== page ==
Thursday, May 24, 2018

Review: Heart of Iron

Title: Heart of Iron
Author: Ashley Poston
Genre: Space Opera
Release Date: February 27, 2018

Ana was raised by outlaws, who found her as a child, adrift in space with a sentient android (or Metal), D09. D09 is an illegal android, still in possession of freewill, and, when he begins to malfunction, Ana will stop at nothing to help him. When the coordinates to the lost ship that is her last hope are snatched from under her nosed by Rob, a privileged Ironblood boy, she chases after him. After infiltrating an Ironblood party, everything goes wrong and they wind up fugitives on the run, both desperate to reach the coordinates for their own reasons. As they uncover secrets about the Metals, Ana's heritage, and a threat to the Empire itself; Ana finds herself torn between saving D09 and protecting a kingdom whose rulers want her dead. 

Out of Ten: 6/10

Review at a Glance: An entertaining if not entirely engaging space opera retelling of Anastasia.

Review: I never watched Anastasia as a child. I didn't watch really many children's movies as a child as a result of a long story involving Frosty the Snowman. I learned the history of the Romanovs and the Russian revolution well before seeing Anastasia, the widely acclaimed animated feature film. (I was a somewhat unusual child.) I only got around to seeing it a few years ago so I don't have the same sort of nostalgia attached to it that a lot of people probably went into this Space Opera Anastasia retelling with. So it is possible that I just wasn't the target audience.

This was my kick-off read for the Bout of Books read-a-thon and I... didn't hate it? The thing was that I wasn't really that impressed by it either. I realise that this is a space opera so there's a certain amount of leeway. It's more fantasy than science fiction. But the fact remains that it didn't really set up the parameters of the world. I guess it's just a magical thing that only royalty can hold the crown without it rusting? (With the exception of androids who, as one of the main characters points out, literally within the first 100 pages, which is one heck a legal loophole, and also seemed one heck of a Chekov's gun set-up, so I just kept expecting the android gambit throughout the book. Just. Kept waiting for it). The biggest difficulty for me was that the world wasn't really built up, on either a level of history or scale.

It was alright once I got used to it and let go of any expectations I'd gone in with. I didn't love the characters but they were at least consistent within their motivations. They overall just felt very simple? I think things that were supposed to come off as tragic didn't really because I just wasn't that engaged, and I felt like their relationships formed... strangely and for some of them quite fast as well. Rob just... wasn't a very interesting character and also for some reason his name bothered me (I think it was just the spelling), and Ana wasn't much better. It just didn't feel like there was much to them. I didn't dislike them but I didn't get... super attached either. I liked Ana's pirate moms though, they were cool and I hope we get to learn more about them.

 The story itself was pretty simple, the classic "girl is secretly PRINCESS," story, and, while there were other plot twists I didn't find them all that... surprising. I just kind of kept on going through the story going "ah yes that makes sense" I just didn't find myself having any really strong emotional response to the story.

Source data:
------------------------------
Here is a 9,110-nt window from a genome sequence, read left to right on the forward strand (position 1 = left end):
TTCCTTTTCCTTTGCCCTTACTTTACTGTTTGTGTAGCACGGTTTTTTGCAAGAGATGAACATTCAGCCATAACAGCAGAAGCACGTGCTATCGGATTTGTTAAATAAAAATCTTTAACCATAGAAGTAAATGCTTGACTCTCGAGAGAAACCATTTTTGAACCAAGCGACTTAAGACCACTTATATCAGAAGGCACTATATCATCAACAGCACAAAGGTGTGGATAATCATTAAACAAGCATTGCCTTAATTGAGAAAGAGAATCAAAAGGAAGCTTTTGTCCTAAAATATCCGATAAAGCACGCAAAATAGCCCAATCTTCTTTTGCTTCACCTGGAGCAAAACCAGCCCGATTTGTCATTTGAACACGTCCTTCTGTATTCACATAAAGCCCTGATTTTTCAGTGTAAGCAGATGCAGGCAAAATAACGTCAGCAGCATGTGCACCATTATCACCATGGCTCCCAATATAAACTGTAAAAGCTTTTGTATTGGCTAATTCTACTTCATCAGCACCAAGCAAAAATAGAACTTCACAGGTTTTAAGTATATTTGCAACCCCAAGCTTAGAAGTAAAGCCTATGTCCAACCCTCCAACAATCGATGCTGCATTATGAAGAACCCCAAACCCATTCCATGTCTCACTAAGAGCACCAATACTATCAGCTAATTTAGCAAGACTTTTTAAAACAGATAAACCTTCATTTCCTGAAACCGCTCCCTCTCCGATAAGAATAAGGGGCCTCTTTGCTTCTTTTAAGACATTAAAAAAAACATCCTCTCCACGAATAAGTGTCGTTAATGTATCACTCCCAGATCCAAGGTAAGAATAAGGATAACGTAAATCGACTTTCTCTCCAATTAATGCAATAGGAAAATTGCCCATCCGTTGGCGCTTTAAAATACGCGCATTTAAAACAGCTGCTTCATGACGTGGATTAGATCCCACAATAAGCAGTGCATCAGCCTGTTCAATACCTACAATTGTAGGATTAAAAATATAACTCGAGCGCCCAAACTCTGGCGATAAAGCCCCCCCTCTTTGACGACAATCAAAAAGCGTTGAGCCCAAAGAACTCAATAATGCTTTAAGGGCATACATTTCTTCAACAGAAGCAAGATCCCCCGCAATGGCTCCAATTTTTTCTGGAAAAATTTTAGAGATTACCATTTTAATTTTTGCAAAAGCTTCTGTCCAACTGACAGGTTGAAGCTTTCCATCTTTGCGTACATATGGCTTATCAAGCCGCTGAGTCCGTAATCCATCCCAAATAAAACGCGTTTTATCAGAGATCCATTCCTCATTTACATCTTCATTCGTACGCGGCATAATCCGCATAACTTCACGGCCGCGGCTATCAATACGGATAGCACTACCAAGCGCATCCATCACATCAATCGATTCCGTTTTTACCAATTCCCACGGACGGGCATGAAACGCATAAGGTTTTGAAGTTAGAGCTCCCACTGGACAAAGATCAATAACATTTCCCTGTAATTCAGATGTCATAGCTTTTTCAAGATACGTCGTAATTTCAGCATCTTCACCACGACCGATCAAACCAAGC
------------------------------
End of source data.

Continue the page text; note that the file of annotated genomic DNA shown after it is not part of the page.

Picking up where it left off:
All that said, I did still find the story interesting enough to finish and I'll probably pick up the second book when it comes out, I'm curious about what the author plans to do with some components of the story. Despite my not being super-invested in the characters, I still found following their story entertaining enough, for all it's cliches.

Monday, May 21, 2018

Bout of Books Read-a-thon 22 Wrap-Up

Okay so in a lot of ways I spectacularly failed! Things got busy I missed doing all of the challenges because I forgot they existed for the first half of the week and then business happened during the second. It did give me a push to read a little more than I was planning to do this week. Now to review this week's reads. Onward and upward! (Was that a joke based on the fact that I have only read space operas for the past week? You decide.)

Total Page Count: 1585

Books Read

Page Read: 467/467 (COMPLETE)
This one was... fine. It wasn't terrible, and I'll probably carry on with the series.

Page Read: 350/350 (COMPLETE)
Okay so I finished this two days ago and then things in life got busy and then posts didn't happen. But I finished it! There are components of this story that still confused me... Once I got my head wrapped around the concept of space as something much closer to the sea than, well, space, I was able to follow the plot and the world,but sometimes the character relationships and whatnot didn't entirely follow for me.

Page Read: 404/404 (COMPLETE)
This has been on my TBR for quite a while, and I finally got my hands on a copy and read it! I wasn't as TOTALLY PSYCHED about as I was hoping I would be, but I still really enjoyed it. It's think it's the first time I've read a book that uses xe/xyr pronouns implied as being the default for someone whose gender is unknown, so that was pretty awesome.

Page Read: 364/364 (COMPLETE)
Okay so I think reading this one I really got into the read-a-thon mood, like I just sat down and powered through it. I'm still not totally floored by these books but, but they maneuver with certain ideas that I find totally fascinating and important, and they're IN SPACE so I still enjoyed both The Long Way to a Small Angry Planet and A Closed and Common Orbit quite a lot. 

Thursday, May 17, 2018

Bout of Books Read-a-thon 22: Day 3

Books Read So Far

Page Read: 467/467 (COMPLETE)
This one was... fine. It wasn't terrible, and I'll probably carry on with the series.

Page Read: 194/350
I know I know I didn't read very much. Blame it on a bit of reading fatigue, I guess?

Wednesday, May 16, 2018

Bout of Books Read-a-thon 22: Day 2

Books Read So Far

Page Read: 467/467 (COMPLETE)
This one was... fine. It wasn't terrible, and I'll probably carry on with the series.

Page Read: 32/350

Tuesday, May 15, 2018

Bout of Books Read-a-thon 22: Day 1

Books Read So Far

Page Read: 230/467
I'm unintentionally pretty space-themed with my TBR this time around. (Not that I've published my TBR... it's subject to change.) I'm enjoying this so far though the I'm questioning some of the character development calls... I'm hoping that those won't throw me too much and I'll get more into the flow in the second half of this one. 

Top Eight Books I Didn't Necessarily Enjoy but Am Glad I Read

Top Ten Tuesday is a weekly meme hosted by That Artsy Reader Girl.

I'm going to sort these and there's probably not going to be ten... because I tend not to read that many books that I out-and-out hate. It's also going to be a little more wordy that I usually make my Top Ten Tuesdays because... I feel like I need to provide SOME explanation as to why.

The Throne of Glass series by Sarah J. Maas